Six months after my liver transplant, I competed at the British Transplant Games and managed to gain five medals, including gold for the 800m. The games were an enormous milestone for me, one that I'd been aiming for ever since I'd managed my first wobbly step three days after surgery. I'd given myself a big task to even get to them, my doctors weren't optimistic and it often looked like I'd be able to do no more than walk laps of the track at best. But getting to them was my goal, and I set out to achieve it no matter what.
Before my wound was ready for me to run, I walked. I walked and walked and walked to try and get back some of the muscle I'd lost after three weeks lying in a hospital bed and weeks before that being poorly. When I was ready to push my heart, I joined a small, friendly gym and went to spin sessions. It was a long time before I could manage the whole class but each time I went I could spin for a little longer. And when I was able to start running again, I did, every single day, however slowly.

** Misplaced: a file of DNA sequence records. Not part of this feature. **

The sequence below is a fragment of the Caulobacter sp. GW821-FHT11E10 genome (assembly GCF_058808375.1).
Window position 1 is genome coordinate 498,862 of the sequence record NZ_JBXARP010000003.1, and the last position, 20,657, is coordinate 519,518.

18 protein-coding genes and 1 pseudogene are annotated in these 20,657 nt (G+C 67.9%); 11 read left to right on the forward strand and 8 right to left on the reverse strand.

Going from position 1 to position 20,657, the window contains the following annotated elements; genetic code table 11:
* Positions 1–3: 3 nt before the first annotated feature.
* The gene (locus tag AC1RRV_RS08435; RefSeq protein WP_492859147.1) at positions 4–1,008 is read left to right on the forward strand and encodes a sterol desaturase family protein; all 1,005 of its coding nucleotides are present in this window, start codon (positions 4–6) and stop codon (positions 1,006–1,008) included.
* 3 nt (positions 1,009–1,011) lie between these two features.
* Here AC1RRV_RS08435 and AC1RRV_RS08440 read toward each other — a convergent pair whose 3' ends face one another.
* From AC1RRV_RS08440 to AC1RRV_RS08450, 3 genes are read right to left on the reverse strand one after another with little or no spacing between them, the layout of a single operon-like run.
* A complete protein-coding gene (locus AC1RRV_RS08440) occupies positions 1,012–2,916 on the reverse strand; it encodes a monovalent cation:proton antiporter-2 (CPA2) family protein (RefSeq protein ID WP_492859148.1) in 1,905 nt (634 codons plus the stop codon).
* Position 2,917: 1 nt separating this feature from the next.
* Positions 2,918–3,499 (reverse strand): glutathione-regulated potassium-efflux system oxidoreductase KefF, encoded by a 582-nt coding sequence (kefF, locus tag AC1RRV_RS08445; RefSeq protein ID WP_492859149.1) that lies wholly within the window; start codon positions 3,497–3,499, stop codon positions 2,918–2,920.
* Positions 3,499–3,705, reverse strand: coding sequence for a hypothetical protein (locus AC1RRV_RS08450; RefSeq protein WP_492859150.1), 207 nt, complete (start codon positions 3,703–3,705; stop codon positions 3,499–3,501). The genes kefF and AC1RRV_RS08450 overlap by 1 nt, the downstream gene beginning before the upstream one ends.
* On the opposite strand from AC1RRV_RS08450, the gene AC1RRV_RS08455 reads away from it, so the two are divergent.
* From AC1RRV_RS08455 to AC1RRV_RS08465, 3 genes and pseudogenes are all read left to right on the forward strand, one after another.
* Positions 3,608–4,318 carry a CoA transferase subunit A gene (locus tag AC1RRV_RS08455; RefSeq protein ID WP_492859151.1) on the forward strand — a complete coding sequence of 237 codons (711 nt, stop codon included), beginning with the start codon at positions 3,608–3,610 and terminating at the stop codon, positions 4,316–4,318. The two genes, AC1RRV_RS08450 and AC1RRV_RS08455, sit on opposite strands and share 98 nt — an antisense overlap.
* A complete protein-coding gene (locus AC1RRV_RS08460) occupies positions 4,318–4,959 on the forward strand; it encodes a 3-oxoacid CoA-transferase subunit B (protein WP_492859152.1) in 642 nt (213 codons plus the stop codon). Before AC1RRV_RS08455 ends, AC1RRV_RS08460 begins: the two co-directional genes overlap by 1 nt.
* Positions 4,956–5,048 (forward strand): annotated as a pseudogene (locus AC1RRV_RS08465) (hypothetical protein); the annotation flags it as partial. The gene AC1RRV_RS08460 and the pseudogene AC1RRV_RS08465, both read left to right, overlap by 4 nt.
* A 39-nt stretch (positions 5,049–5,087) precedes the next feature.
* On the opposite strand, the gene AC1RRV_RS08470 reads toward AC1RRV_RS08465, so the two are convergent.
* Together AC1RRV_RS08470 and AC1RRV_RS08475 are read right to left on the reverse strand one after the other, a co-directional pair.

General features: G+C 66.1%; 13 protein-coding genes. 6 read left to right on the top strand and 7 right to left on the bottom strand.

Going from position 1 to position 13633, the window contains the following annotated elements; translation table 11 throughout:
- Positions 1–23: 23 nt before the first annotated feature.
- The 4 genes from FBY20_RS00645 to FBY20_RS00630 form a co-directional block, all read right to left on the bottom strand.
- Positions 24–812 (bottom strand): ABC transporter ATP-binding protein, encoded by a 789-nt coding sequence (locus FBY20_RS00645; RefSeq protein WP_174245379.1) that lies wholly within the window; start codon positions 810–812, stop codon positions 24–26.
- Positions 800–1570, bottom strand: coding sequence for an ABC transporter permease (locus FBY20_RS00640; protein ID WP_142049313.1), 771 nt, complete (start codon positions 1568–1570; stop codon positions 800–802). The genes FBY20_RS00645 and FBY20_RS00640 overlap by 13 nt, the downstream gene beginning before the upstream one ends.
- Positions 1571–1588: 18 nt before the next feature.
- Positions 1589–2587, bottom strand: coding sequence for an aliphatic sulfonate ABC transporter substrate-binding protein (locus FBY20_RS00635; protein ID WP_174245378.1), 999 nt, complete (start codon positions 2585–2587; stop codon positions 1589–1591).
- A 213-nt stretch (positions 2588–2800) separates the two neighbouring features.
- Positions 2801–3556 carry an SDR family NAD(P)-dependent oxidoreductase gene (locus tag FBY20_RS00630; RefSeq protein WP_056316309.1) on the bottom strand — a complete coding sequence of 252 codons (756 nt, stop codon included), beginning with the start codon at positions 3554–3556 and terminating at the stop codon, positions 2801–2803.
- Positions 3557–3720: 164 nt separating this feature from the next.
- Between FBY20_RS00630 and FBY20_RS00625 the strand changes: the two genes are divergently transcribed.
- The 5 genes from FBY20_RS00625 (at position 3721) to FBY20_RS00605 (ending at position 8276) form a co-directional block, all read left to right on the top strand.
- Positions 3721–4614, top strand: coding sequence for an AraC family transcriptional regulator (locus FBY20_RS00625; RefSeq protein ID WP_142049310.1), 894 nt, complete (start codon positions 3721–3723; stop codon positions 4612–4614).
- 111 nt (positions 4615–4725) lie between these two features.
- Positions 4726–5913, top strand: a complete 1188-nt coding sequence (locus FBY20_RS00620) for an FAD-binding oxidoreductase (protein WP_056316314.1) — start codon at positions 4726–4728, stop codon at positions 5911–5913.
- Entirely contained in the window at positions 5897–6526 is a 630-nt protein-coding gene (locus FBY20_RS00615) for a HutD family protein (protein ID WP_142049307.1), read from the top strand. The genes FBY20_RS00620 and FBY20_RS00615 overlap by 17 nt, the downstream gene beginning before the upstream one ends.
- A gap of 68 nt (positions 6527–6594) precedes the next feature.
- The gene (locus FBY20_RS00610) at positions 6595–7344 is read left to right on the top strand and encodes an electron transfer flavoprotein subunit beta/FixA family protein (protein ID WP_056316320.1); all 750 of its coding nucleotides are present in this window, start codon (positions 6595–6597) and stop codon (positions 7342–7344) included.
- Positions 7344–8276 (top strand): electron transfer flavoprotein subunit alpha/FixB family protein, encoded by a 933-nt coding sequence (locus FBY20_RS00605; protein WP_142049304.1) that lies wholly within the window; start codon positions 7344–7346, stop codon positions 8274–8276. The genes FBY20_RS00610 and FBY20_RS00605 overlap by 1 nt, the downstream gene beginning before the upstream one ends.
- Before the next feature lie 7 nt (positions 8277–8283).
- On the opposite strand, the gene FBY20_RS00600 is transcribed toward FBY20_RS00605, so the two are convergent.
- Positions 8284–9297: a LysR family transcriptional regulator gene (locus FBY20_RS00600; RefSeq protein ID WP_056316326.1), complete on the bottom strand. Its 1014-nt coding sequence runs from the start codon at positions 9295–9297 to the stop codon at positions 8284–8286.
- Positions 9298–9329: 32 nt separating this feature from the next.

And I hated it.
I hated being a slow runner, being overtaken by everybody. Wearing baggy t-shirts to hide my swollen scar-riddled stomach. Nonetheless during that period I ran whenever I could, no matter how much I hated it.
I was incredibly hard on myself. Incredibly frustrated with my slow progress. Angry at my slow legs, my weak abs, angry that this had happened to me at all. Really angry about that sometimes. But I kept at it, kept focussed. I almost didn't go to the games because I didn't want to embarrass myself, but I did go, mostly because I knew how much I'd regret not being there.
And low and behold I won a bronze medal in my first race. A bronze medal! I couldn't believe it. And in that single moment, every frustration I'd had, every run that had felt horrible or embarrassing, was forgotten, and the glee and the pride were overwhelming.
Be Hard on Yourself
I know that in my life now I'm lucky to have a huge motivation. I have somebody else's liver to keep healthy and safe, and I have my donor to make proud. And that does often cross my mind when training gets hard. But that wasn't the only reason I achieved something that to me was so important. I achieved it because I was so hard on myself, I gave myself no excuses, I pushed myself and my body as hard as a I sensibly could. I didn't relent. Through all the tears, all the embarrassing parkruns, I kept going and kept pushing, and I know I'll be able to look back and I will always have that achievement all to myself.